One site, the tech startup news site PandoDaily, actually did remove related links from its site after finding their content distasteful. The recommended content in question was a story with “shocking” tips for picking up women, powered by a company called Gravity, which is owned by AOL (AOL). “There’s no amount of money that justifies that crap appearing on our pages,” editorial director Paul Carr wrote. (Disclosure: I previously worked at PandoDaily, though I departed before this decision was made.)
The backlash has put Outbrain and Taboola on the defensive. According to Galai, people don’t understand that free online content costs money to produce. The complaints come from “people that are into ad blocking and think content for free is our birthright,” he told Fortune. “That’s kind of whiny to me.” His goal is to help provide a sustainable, long term business model for digital content.
In that way, Outbrain has succeeded, Galai says. “We serve recommendations and links that are far better than anything else on the page that helps the publisher monetize and support journalism,” he says. “I truly believe that.”
Taboola’s Singolda believes his company is bringing back return on investment in journalism. “An article used to generate an exciting amount of revenue,” he says. “But something is broken now.”
A heated rivalry
As the companies defend their businesses, their rivalry has intensified. (More competition is on the way, too. Google is reportedly testing a similar content recommendation algorithm.) At one point, Galai posted a photo of himself eating a tabbouleh salad on Facebook with the caption, “Eating Taboola for lunch.”
(He’s not known to mince words. After Taboola publicly revealed its run rate, he managed to swipe at the company and its coverage in a single tweet.)
The companies’ approaches to the quality issue have become points of differentiation between them. Outbrain says it deals with low quality links by weeding them out before they hit its network, preaching the gospel of reader trust. The company’s spokesperson has accused Taboola of hosting links from financial scammers.
Taboola, meanwhile, says its approach is to allow the editors of each site to weed out the bad stuff and give readers the option to down-vote content they don’t like. More than 1.3 million readers have “exed out” content since introducing Taboola Choice in September 2013, Singolda says. “By exing out content, you won’t see it again around the Web. Others benefit from this signal, and Taboola gets a bit smarter,” Singolda says. Likewise, Taboola measures post-click engagement so that if users are dropping off after clicking a certain link, it is determined to be low quality or recommended to the wrong audience. The company has indexed five million pieces of paid content. “The more data we feed into the ecosystem, while giving people choice, and measuring, it will help surface great recommendations you may like and never knew existed out of millions of potential pieces of content,” Singolda says.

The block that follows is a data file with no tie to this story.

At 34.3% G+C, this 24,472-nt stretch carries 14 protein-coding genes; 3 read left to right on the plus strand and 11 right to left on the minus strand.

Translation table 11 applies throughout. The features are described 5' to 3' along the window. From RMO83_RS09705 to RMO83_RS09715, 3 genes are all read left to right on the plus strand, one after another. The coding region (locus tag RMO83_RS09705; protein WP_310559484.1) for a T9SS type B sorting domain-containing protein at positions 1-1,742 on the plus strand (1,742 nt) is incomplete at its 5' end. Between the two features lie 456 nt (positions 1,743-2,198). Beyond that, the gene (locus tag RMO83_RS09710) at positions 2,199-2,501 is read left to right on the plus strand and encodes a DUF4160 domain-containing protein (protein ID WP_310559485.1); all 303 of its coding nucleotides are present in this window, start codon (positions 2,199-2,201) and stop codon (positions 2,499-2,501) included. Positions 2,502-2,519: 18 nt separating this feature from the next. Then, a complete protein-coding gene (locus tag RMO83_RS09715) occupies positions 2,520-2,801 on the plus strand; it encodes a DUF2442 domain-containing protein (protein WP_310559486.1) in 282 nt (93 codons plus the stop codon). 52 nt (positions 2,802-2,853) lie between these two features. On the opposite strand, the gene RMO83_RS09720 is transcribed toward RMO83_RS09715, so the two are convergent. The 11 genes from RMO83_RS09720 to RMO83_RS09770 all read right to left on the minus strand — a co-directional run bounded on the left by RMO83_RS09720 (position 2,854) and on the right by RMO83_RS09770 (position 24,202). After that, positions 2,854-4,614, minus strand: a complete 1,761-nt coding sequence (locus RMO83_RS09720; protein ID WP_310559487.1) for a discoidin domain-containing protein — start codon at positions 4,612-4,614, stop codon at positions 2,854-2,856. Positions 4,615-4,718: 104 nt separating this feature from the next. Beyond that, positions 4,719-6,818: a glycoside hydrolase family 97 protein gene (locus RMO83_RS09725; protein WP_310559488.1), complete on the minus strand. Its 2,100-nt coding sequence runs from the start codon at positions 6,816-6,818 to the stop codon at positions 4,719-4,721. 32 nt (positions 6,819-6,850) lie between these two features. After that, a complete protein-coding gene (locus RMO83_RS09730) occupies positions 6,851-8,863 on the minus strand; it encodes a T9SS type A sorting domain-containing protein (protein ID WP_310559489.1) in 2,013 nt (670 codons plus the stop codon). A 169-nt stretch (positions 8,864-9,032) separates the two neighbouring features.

With its acquisition of Perfect Market, a programmatic advertising company, Taboola moves toward a more traditional advertising model, recommending products and services in addition to content.
Outbrain’s Galai says the deal demonstrates that his rival is no longer a “true content player.”
“We’re at the fork in the road where the true content players are going to be differentiated from the ad networks and ad-tech that are masquerading as content,” Galai says.
Singolda says content was never his focus. Taboola shows people information they might like, regardless of whether it’s an ad, an article, a social media post, or an app. “The definition of content is minimizing the potential of this category,” he says. “If you limit that to only slideshows and articles by publishers, you’re limiting what people can find and what the publishers can earn from it.”
An existential crisis
In the end, though, Outbrain and Taboola may be solving an impossible problem. Popular content isn’t always good content, and an honest picture of what people want online reflects the ugly, honest truth about the world: People have some pretty unsavory desires.
The most popular content on Taboola’s network is typically how-to advice related to finance and fitness, Singolda says, which is another way of saying that people care a lot about money and looks. On Twitter, Outbrain’s Galai admitted that the Web has bad taste in content: “Sadly, what you see is many times what the audience is engaging with the most,” he wrote.
“If it were just me setting the global taste of what’s being served to everyone, it would all be Pulitzer-winning content,” he told me. “I cringe when I see Kardashian content. [But] I know it’s the algorithm working as designed.” The only thing Outbrain can do is improve its targeting, so that audiences that want “15 Good Looking Celebrities who destroyed themselves with plastic surgery” will see it and audiences that don’t, wont. “The Kardashian link should be on a celebrity site, but probably not on the hard news section of CNN,” he said.
The shallow desires of the Internet puts Taboola, Outbrain, and publishers in an awkward place. Their algorithms have been finely tuned to offer up the most relevant and click-worthy content on the Web—the “best,” by all available metrics, even if it equally repels us and compels us to click.